Supreme Court to allow Trump administration to enforce asylum restrictions
The Supreme Court on Wednesday lifted a district court's block on a Trump administration rule that would prevent almost all Central American migrants from applying for asylum in the U.S.
The big picture: The Trump rule, first introduced in July, forces migrants fleeing their home countries to apply for asylum in one of the first countries they pass through, or face ineligibility for asylum once they reach the southern border of the U.S. It has faced numerous legal challenges and was twice temporarily blocked by a California judge.
- The rule is among the toughest and broadest immigration restrictions imposed by the Trump administration and will be now enforced nationally against asylum seekers as the legal case against it continues.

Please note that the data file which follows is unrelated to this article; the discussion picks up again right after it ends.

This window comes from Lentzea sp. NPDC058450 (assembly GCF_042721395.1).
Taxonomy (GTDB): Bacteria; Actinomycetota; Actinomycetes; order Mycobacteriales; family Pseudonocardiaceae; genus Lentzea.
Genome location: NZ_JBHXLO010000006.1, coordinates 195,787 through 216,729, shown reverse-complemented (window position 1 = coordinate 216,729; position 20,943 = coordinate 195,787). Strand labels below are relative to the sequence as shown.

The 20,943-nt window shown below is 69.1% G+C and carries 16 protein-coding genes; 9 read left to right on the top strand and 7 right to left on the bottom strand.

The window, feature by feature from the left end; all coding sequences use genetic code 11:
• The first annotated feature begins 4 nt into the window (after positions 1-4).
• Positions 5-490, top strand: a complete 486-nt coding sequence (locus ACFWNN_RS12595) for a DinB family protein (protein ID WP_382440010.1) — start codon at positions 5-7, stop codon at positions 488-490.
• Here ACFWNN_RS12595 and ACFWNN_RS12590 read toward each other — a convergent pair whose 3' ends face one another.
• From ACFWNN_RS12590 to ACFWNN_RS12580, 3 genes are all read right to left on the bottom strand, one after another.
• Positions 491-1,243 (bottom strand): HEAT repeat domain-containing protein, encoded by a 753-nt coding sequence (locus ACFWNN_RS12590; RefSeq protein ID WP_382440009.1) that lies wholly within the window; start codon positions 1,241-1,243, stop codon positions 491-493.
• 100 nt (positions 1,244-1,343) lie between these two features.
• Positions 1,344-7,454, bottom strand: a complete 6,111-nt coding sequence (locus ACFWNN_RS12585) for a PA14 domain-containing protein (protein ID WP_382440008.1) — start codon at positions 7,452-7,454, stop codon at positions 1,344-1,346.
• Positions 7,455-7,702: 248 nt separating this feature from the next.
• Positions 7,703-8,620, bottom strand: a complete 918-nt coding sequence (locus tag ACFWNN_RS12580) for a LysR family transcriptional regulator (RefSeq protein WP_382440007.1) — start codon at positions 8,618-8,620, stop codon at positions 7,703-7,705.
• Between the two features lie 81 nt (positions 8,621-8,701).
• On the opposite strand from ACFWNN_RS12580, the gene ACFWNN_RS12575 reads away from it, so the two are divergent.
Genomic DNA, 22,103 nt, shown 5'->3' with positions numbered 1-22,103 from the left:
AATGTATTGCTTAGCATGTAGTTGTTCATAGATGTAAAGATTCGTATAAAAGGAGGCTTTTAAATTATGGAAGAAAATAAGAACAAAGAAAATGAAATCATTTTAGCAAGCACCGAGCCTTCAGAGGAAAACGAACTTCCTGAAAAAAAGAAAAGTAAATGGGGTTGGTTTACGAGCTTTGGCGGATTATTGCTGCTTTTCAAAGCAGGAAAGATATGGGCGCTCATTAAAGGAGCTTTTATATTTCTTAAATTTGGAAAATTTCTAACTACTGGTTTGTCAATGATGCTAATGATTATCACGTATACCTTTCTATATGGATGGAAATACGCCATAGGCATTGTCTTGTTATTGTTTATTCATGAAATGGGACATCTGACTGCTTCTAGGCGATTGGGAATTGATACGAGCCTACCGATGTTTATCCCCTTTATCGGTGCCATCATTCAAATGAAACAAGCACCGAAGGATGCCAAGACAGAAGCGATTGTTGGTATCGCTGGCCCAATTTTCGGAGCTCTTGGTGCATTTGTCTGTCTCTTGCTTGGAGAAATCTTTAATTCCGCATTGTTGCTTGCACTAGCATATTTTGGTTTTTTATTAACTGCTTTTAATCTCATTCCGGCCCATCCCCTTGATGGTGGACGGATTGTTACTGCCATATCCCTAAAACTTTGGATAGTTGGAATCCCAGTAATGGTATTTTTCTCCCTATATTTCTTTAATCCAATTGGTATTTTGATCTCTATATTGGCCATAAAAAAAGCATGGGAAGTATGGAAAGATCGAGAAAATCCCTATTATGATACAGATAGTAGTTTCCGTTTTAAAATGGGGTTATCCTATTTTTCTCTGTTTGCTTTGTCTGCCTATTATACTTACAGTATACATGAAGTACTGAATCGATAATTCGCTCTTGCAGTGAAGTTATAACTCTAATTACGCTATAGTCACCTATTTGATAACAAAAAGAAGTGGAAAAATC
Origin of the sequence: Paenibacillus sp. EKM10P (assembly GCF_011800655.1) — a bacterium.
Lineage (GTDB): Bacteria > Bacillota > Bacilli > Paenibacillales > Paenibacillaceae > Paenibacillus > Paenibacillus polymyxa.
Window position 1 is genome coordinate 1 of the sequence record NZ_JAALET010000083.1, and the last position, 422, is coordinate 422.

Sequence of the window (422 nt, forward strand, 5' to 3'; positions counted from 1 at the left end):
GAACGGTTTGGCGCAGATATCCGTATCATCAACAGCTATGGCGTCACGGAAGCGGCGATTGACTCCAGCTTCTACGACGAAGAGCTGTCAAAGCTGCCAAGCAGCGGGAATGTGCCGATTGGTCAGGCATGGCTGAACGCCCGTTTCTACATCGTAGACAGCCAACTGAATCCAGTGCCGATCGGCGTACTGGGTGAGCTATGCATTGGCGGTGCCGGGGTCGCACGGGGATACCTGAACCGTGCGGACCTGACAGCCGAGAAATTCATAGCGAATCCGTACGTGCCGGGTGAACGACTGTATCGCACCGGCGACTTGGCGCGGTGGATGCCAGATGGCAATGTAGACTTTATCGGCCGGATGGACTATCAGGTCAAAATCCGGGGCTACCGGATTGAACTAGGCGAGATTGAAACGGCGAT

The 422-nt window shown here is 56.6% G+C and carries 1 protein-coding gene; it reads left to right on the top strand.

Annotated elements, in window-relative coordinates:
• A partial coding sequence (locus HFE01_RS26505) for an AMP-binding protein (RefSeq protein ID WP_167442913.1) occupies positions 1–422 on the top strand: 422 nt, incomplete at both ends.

- The number of Central American families crossing the southern border has reached crisis levels as they're driven from horrors and poverty at home toward a broken immigration system in the U.S., Axios' Stef Kight reported earlier this year.
- There's no single reason for the border crisis, but droughts, political instability, a booming U.S. economy, technological advancements and asylum backlogs all play a role.
What they're saying: Justice Sonia Sotomayor — one of 2 dissenters along with Justice Ruth Bader Ginsburg — argues in her opinion: "Once again, the Executive Branch has issued a rule that seeks to upend longstanding practices regarding refugees who seek shelter from persecution."
- Trump tweeted in response to the ruling: "BIG United States Supreme Court WIN for the Border on Asylum!"
This story is developing. Please check back for updates.
Go deeper: Why the migrant crisis is happening now